Warrick, Joby. “Tainted wells, poisoned relations.” News and Observer 15 October 1995: B1 (Raleigh, N.C.)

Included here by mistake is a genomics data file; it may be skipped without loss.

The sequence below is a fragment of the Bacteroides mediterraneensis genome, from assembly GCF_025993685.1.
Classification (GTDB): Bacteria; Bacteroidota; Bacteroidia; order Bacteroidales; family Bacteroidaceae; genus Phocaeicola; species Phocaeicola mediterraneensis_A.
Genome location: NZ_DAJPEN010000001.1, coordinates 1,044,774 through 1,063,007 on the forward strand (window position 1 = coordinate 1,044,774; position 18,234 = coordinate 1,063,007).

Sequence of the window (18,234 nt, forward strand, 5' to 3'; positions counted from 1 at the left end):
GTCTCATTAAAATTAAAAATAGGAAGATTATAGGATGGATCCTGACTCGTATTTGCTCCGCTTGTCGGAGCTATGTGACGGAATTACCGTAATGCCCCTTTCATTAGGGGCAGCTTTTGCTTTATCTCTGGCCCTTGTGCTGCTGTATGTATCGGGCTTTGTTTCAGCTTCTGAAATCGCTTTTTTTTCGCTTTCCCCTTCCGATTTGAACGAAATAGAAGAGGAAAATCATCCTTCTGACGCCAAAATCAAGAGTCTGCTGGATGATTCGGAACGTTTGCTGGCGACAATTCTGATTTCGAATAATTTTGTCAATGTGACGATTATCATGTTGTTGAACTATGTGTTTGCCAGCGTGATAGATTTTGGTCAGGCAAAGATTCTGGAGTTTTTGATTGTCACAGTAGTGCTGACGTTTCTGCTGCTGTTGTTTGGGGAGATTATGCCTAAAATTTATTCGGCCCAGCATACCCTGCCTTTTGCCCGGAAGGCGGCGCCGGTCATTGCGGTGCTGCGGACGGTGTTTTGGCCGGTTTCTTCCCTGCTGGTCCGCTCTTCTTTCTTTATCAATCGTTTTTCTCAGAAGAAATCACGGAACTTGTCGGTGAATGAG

In a broader discussion of environmental problems caused by disposal of hog wastes, this article uses as an example the case of Othella Locklear and her mother, Agnora, in the Robeson County community of Shannon. She has, for fourteen years, coped with foul smells, as well as black mist and oily film, from Curtis Oxendine's 1,200-head hog farm next door. Her neighbor regularly sprays swine sewage over the cornfield beside her mother's property, and the spray often extends on to her own lawn, automobiles, and pump house. Othella and her mother have been told by the N.C. Department of Environmental Health and Natural Resources that their well (and those of two others in Shannon) is contaminated with nitrites, a byproduct of animal waste. Spraying had been considered an environmentally safe way of recycling animal waste. One researcher believes the contamination of these wells resulted from over-spraying. Another believes it resulted from leakage from Oxendine's hog lagoon, which is only 150 feet from the Locklear's front door.